Amazon has been granted a pair of patents for a wristband that can pinpoint the location of warehouse employees and track their hand movements in real time. The patents, first spotted by GeekWire, describe an inventory management system comprised of trackers and receivers used to monitor workers’ performance. The original patents were both filed back in 2016 but were granted on January 30th.
The proposed system includes ultrasonic devices placed around the warehouse, the wristbands themselves, and a management module that oversees everything. The wristbands also feature an ultrasonic unit that’s used to track where the worker is in relation to any particular inventory bin. If their hands are moving to the wrong item, the bracelet will buzz.Image: Amazon via USPTO
While the patent describes this tech as a time-saving system, tracking workers in this way seems dystopian. That’s especially true for Amazon, a company that has been accused of enforcing intolerable conditions at its warehouses, like timed toilet breaks, 55-hour work weeks, and packing timers that ensure a worker is packing enough boxes per hour.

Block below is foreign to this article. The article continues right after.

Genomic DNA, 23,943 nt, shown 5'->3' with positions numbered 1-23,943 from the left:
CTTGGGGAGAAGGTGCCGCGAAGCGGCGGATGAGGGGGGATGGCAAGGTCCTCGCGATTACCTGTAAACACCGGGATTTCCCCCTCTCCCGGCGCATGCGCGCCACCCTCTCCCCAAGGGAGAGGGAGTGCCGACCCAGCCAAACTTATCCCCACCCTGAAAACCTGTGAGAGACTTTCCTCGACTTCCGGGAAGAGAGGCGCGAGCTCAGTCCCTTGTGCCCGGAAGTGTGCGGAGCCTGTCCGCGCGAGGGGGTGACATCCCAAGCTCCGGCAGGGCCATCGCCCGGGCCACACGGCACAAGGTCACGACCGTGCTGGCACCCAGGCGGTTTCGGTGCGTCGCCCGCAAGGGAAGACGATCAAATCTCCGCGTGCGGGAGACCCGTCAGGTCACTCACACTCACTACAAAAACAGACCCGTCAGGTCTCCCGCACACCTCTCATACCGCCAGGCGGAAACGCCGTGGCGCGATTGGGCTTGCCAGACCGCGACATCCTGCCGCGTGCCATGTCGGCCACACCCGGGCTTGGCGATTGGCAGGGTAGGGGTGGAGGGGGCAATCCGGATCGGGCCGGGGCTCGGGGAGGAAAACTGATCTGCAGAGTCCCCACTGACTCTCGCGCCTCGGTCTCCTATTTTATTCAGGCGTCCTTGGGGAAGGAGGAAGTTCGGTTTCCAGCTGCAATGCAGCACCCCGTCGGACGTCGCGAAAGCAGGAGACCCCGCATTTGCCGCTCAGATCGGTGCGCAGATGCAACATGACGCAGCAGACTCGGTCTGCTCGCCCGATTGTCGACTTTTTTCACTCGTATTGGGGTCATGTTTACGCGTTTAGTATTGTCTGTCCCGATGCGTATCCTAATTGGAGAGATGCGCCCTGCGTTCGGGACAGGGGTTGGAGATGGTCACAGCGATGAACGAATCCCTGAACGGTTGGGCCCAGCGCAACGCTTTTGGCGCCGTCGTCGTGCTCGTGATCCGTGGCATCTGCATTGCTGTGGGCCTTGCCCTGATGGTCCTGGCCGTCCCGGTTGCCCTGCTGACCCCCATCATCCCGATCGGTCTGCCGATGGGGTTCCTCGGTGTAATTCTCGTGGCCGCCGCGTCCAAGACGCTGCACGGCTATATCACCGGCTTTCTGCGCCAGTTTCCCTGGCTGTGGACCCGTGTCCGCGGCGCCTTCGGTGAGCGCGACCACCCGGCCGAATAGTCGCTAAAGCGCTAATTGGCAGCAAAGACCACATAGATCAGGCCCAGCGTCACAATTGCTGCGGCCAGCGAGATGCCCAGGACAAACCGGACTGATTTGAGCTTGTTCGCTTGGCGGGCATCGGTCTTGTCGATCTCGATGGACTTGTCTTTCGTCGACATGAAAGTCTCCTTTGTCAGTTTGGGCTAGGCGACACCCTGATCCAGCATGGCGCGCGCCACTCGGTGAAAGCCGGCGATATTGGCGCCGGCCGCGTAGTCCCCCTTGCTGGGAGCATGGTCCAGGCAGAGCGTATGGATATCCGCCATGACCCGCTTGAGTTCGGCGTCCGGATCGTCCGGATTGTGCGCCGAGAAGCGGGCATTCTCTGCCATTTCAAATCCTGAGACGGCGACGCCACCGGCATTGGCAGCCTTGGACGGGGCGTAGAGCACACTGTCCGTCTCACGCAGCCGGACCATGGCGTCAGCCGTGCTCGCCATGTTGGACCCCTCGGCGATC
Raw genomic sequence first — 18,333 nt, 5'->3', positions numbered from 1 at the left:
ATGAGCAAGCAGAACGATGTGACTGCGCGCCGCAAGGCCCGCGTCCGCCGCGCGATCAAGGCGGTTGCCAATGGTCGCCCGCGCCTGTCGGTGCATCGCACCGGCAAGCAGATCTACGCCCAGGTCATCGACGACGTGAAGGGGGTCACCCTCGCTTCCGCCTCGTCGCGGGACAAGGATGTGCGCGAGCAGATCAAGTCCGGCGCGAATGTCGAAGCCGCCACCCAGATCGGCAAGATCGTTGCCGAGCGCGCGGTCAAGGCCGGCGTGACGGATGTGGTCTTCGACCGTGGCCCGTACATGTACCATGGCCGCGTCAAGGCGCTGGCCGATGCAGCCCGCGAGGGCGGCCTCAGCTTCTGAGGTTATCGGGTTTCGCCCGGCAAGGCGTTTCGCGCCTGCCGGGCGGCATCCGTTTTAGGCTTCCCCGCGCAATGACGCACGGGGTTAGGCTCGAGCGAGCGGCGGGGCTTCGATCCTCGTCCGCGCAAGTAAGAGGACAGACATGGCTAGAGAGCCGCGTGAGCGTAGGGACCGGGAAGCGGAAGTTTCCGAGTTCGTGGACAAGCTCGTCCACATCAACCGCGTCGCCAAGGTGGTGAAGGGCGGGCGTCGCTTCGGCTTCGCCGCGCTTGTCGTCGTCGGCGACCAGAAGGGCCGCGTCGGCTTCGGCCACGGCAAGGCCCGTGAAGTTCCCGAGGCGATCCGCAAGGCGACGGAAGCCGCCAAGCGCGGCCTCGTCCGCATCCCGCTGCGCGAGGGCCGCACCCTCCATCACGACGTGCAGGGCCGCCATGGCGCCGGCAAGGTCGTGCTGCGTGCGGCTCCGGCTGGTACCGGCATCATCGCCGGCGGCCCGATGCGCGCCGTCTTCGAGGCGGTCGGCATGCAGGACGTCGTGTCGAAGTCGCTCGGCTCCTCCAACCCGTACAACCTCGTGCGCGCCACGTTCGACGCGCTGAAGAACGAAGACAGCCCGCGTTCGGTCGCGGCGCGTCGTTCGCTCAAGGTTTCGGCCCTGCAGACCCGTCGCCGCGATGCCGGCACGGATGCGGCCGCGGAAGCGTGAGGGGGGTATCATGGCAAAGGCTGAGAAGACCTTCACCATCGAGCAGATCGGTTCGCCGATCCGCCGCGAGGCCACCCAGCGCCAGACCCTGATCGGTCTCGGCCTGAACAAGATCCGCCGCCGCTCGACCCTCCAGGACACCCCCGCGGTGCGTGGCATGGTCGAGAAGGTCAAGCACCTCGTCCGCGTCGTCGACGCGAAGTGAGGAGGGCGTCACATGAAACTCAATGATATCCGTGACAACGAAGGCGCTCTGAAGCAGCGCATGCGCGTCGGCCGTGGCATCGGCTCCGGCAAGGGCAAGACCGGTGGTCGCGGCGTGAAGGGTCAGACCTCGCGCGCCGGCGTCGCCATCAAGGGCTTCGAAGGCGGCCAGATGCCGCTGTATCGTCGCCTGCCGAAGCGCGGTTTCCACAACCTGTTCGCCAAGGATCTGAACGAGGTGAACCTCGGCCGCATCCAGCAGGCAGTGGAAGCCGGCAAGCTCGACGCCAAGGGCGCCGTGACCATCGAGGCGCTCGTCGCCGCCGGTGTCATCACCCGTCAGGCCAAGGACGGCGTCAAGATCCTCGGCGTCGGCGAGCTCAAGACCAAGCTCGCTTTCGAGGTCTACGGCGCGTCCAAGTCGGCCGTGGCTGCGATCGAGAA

In the patent, Amazon says that storage facilities face “significant challenges” in responding to requests for particular items. “Existing approaches for keeping track of where inventory items are stored may require the inventory system worker to perform time consuming acts,” says the description. Using haptic feedback to guide workers’ hands to the right place is, apparently, the answer.
Of course, this is just a patent, so there’s no indication that Amazon will actually deploy the wristbands. But considering the company’s love of efficiency and its ever-expanding warehouse facilities (in January 2017 it said it planned to hire 100,000 more workers, with the majority of postings for warehouse jobs), it might not too far-fetched to think it’s considering such technology.